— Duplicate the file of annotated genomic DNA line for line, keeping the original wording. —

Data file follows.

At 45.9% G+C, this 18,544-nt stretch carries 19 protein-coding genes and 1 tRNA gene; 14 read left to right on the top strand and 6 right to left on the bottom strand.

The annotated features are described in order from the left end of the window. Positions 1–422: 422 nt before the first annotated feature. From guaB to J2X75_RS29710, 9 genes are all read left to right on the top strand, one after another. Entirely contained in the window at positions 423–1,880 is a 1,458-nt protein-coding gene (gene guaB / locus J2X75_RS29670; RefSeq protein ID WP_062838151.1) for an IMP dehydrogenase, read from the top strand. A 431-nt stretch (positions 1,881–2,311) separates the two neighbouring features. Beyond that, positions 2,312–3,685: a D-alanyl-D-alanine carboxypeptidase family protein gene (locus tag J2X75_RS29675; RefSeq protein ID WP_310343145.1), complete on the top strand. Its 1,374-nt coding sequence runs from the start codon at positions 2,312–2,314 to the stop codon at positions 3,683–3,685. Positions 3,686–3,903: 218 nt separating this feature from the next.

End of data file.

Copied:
At 45.9% G+C, this 18,544-nt stretch carries 19 protein-coding genes and 1 tRNA gene; 14 read left to right on the top strand and 6 right to left on the bottom strand.

The annotated features are described in order from the left end of the window. Positions 1–422: 422 nt before the first annotated feature. From guaB to J2X75_RS29710, 9 genes are all read left to right on the top strand, one after another. Entirely contained in the window at positions 423–1,880 is a 1,458-nt protein-coding gene (gene guaB / locus J2X75_RS29670; RefSeq protein ID WP_062838151.1) for an IMP dehydrogenase, read from the top strand. A 431-nt stretch (positions 1,881–2,311) separates the two neighbouring features. Beyond that, positions 2,312–3,685: a D-alanyl-D-alanine carboxypeptidase family protein gene (locus tag J2X75_RS29675; RefSeq protein ID WP_310343145.1), complete on the top strand. Its 1,374-nt coding sequence runs from the start codon at positions 2,312–2,314 to the stop codon at positions 3,683–3,685. Positions 3,686–3,903: 218 nt separating this feature from the next.